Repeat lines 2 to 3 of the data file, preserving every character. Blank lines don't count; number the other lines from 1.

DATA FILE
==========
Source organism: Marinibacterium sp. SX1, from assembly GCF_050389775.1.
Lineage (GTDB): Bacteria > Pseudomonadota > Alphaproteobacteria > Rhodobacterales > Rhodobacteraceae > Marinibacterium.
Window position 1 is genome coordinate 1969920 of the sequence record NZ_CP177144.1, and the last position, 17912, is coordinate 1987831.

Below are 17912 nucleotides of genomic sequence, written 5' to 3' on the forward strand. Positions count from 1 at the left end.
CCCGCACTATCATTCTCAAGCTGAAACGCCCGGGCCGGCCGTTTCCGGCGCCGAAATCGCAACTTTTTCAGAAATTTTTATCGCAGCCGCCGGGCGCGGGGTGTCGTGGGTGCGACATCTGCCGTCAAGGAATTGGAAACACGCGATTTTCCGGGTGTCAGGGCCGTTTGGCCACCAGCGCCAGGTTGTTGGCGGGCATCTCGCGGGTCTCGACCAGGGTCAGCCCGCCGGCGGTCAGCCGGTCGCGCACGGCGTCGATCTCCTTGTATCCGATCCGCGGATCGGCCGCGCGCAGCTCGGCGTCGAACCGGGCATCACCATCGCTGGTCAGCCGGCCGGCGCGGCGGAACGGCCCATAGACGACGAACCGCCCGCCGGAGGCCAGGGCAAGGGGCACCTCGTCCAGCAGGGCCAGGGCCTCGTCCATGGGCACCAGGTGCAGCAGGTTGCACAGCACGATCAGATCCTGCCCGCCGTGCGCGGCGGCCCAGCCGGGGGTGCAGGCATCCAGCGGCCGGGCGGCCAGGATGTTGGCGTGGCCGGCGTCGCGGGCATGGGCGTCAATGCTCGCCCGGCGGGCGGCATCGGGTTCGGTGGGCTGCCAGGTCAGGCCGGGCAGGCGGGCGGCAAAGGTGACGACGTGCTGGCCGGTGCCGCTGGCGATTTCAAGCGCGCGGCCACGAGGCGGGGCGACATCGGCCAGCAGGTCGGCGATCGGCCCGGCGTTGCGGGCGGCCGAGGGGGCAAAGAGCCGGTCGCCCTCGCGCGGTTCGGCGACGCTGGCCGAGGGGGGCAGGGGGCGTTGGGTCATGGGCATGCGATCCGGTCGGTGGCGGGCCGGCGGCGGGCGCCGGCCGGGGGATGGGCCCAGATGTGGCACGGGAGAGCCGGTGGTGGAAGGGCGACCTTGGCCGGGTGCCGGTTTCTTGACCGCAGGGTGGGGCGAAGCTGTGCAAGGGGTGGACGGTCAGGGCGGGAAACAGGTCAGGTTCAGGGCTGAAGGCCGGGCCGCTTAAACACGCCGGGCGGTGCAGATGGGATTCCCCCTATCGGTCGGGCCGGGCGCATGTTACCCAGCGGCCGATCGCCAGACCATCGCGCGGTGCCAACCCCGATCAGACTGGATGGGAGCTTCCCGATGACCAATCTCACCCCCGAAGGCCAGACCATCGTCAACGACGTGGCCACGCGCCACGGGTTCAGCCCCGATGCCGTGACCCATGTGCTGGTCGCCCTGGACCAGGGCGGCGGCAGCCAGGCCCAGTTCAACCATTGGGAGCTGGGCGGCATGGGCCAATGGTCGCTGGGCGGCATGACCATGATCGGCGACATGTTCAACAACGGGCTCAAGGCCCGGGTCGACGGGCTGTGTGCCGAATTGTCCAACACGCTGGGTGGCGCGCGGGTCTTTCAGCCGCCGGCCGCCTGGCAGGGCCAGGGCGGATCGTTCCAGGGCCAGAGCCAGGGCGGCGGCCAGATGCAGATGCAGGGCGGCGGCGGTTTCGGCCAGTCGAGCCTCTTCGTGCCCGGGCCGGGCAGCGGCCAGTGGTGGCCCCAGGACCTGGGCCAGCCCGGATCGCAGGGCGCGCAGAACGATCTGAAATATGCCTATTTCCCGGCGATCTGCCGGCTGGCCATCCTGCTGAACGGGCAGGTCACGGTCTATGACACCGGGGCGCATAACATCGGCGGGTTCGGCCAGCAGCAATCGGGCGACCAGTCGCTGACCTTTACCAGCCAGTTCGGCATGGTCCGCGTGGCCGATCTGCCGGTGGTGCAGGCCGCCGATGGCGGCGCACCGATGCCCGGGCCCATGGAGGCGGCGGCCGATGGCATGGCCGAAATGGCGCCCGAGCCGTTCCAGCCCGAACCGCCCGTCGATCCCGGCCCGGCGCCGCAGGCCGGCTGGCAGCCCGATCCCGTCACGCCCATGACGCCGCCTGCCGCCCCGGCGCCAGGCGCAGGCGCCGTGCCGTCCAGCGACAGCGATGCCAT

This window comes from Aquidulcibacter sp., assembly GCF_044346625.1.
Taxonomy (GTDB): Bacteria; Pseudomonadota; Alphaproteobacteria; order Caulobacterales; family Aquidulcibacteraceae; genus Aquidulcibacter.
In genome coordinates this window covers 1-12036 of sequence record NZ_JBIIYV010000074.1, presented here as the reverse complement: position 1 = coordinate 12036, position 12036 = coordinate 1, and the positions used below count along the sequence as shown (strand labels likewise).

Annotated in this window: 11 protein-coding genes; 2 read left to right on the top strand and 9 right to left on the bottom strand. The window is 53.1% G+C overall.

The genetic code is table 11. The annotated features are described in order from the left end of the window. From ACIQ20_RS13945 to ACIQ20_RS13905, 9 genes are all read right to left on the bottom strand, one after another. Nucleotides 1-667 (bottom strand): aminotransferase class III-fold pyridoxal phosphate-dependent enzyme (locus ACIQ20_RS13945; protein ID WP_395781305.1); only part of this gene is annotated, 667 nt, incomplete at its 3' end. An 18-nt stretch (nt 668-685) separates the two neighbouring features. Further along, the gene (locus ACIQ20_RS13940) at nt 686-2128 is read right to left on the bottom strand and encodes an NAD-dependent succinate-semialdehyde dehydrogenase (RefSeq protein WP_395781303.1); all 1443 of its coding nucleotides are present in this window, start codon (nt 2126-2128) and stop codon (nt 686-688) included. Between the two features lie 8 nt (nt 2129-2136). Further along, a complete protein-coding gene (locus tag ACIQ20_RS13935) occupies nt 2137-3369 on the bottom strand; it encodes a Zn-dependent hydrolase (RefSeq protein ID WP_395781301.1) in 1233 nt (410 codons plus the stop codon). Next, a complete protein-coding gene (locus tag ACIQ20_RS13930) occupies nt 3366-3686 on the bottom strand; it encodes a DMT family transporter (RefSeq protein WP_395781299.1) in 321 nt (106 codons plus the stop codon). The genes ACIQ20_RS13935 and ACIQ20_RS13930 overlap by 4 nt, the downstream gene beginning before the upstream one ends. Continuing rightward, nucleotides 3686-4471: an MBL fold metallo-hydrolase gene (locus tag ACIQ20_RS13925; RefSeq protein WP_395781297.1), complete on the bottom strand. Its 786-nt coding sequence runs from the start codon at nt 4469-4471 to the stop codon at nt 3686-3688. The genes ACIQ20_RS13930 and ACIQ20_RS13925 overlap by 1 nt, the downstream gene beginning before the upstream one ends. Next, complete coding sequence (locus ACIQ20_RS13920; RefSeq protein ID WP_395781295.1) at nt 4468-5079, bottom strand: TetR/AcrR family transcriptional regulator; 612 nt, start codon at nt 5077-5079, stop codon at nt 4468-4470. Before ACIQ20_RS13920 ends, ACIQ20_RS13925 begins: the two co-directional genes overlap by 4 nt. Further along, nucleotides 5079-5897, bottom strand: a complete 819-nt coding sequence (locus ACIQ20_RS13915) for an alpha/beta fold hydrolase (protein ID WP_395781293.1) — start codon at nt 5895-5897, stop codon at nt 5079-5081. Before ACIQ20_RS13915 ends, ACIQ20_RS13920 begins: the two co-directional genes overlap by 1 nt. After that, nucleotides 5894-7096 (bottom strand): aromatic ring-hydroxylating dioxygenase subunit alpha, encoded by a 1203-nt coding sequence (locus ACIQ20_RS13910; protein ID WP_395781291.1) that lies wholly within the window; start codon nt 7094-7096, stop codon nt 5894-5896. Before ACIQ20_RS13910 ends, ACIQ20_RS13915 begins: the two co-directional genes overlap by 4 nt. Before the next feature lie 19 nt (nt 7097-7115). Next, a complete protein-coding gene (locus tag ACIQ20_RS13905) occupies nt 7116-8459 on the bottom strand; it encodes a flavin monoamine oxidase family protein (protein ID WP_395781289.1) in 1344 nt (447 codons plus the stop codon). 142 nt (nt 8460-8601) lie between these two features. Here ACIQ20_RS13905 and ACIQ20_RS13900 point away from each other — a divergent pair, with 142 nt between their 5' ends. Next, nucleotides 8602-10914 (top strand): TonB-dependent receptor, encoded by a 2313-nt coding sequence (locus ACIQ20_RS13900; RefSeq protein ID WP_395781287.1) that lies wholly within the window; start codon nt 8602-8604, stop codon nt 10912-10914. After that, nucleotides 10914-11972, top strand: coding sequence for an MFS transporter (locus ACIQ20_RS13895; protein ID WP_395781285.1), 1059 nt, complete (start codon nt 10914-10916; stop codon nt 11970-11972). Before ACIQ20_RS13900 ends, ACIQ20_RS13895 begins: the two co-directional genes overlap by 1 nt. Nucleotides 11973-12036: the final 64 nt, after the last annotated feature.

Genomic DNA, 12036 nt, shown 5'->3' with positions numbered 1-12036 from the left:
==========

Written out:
Lineage (GTDB): Bacteria > Pseudomonadota > Alphaproteobacteria > Rhodobacterales > Rhodobacteraceae > Marinibacterium.
Window position 1 is genome coordinate 1969920 of the sequence record NZ_CP177144.1, and the last position, 17912, is coordinate 1987831.